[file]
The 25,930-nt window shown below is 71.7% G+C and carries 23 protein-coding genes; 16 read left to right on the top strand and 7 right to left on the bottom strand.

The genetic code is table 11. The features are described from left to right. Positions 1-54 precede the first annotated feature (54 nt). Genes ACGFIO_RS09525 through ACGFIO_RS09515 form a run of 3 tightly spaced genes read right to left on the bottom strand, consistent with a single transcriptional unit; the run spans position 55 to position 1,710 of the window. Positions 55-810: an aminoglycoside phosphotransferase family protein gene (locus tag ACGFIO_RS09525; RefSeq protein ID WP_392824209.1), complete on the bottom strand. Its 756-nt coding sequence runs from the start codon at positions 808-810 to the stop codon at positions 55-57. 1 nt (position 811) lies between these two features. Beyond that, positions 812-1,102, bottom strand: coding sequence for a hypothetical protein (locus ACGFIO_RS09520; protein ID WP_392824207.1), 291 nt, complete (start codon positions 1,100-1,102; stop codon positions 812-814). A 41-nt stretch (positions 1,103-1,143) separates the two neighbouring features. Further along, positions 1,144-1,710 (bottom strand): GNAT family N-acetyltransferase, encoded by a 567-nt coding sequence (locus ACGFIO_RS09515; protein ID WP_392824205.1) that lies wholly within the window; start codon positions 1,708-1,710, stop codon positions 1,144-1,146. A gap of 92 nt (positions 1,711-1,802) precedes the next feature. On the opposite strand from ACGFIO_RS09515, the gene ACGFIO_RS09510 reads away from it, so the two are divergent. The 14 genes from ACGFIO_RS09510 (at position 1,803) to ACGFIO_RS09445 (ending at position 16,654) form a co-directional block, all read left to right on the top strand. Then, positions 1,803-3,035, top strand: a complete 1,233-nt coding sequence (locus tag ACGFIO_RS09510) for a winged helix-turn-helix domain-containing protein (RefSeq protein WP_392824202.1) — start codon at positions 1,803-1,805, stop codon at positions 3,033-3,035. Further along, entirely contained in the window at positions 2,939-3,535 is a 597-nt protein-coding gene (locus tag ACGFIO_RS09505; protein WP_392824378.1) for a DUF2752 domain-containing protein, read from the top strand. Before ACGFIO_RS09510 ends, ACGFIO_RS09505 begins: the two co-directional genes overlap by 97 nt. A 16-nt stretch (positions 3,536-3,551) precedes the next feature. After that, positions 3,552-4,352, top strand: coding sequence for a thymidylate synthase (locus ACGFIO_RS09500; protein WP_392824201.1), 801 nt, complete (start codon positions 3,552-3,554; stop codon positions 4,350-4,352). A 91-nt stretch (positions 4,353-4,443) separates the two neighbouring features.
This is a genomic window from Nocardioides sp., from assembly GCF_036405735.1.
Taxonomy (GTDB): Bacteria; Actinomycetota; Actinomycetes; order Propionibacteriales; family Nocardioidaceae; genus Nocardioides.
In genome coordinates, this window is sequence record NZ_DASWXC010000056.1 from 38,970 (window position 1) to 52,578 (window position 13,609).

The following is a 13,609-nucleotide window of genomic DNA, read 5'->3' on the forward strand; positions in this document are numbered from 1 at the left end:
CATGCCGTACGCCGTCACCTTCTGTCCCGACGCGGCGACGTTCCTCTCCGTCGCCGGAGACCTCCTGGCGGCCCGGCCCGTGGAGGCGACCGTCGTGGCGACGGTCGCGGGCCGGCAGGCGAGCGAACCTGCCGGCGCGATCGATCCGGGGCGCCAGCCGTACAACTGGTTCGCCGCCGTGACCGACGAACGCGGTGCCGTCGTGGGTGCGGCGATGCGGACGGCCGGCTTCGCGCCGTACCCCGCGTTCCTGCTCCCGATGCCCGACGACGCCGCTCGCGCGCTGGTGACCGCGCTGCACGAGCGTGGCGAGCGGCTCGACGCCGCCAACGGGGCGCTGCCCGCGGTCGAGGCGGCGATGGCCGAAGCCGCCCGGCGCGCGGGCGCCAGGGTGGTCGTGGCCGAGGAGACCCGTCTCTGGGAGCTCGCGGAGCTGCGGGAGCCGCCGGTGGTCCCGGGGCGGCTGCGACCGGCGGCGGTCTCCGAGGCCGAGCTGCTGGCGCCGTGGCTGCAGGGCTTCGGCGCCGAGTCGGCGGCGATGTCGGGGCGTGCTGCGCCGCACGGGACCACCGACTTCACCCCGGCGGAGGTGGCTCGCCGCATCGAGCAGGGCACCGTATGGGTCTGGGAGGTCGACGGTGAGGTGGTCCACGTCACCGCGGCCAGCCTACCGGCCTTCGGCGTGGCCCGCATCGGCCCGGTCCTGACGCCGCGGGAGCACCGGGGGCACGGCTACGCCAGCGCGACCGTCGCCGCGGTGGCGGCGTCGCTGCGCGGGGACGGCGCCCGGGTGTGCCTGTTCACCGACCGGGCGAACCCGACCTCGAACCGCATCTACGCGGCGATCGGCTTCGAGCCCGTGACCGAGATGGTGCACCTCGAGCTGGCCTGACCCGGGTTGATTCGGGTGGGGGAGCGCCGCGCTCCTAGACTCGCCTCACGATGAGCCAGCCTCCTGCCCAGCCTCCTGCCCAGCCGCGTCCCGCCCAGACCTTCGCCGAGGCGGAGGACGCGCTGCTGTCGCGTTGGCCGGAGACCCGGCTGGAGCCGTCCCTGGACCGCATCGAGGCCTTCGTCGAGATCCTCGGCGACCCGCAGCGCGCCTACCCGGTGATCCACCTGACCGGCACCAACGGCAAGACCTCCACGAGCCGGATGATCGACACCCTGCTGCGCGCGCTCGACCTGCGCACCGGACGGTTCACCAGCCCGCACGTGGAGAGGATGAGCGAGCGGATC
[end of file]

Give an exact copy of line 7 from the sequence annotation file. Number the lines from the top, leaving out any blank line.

CATGCCGTACGCCGTCACCTTCTGTCCCGACGCGGCGACGTTCCTCTCCGTCGCCGGAGACCTCCTGGCGGCCCGGCCCGTGGAGGCGACCGTCGTGGCGACGGTCGCGGGCCGGCAGGCGAGCGAACCTGCCGGCGCGATCGATCCGGGGCGCCAGCCGTACAACTGGTTCGCCGCCGTGACCGACGAACGCGGTGCCGTCGTGGGTGCGGCGATGCGGACGGCCGGCTTCGCGCCGTACCCCGCGTTCCTGCTCCCGATGCCCGACGACGCCGCTCGCGCGCTGGTGACCGCGCTGCACGAGCGTGGCGAGCGGCTCGACGCCGCCAACGGGGCGCTGCCCGCGGTCGAGGCGGCGATGGCCGAAGCCGCCCGGCGCGCGGGCGCCAGGGTGGTCGTGGCCGAGGAGACCCGTCTCTGGGAGCTCGCGGAGCTGCGGGAGCCGCCGGTGGTCCCGGGGCGGCTGCGACCGGCGGCGGTCTCCGAGGCCGAGCTGCTGGCGCCGTGGCTGCAGGGCTTCGGCGCCGAGTCGGCGGCGATGTCGGGGCGTGCTGCGCCGCACGGGACCACCGACTTCACCCCGGCGGAGGTGGCTCGCCGCATCGAGCAGGGCACCGTATGGGTCTGGGAGGTCGACGGTGAGGTGGTCCACGTCACCGCGGCCAGCCTACCGGCCTTCGGCGTGGCCCGCATCGGCCCGGTCCTGACGCCGCGGGAGCACCGGGGGCACGGCTACGCCAGCGCGACCGTCGCCGCGGTGGCGGCGTCGCTGCGCGGGGACGGCGCCCGGGTGTGCCTGTTCACCGACCGGGCGAACCCGACCTCGAACCGCATCTACGCGGCGATCGGCTTCGAGCCCGTGACCGAGATGGTGCACCTCGAGCTGGCCTGACCCGGGTTGATTCGGGTGGGGGAGCGCCGCGCTCCTAGACTCGCCTCACGATGAGCCAGCCTCCTGCCCAGCCTCCTGCCCAGCCGCGTCCCGCCCAGACCTTCGCCGAGGCGGAGGACGCGCTGCTGTCGCGTTGGCCGGAGACCCGGCTGGAGCCGTCCCTGGACCGCATCGAGGCCTTCGTCGAGATCCTCGGCGACCCGCAGCGCGCCTACCCGGTGATCCACCTGACCGGCACCAACGGCAAGACCTCCACGAGCCGGATGATCGACACCCTGCTGCGCGCGCTCGACCTGCGCACCGGACGGTTCACCAGCCCGCACGTGGAGAGGATGAGCGAGCGGATC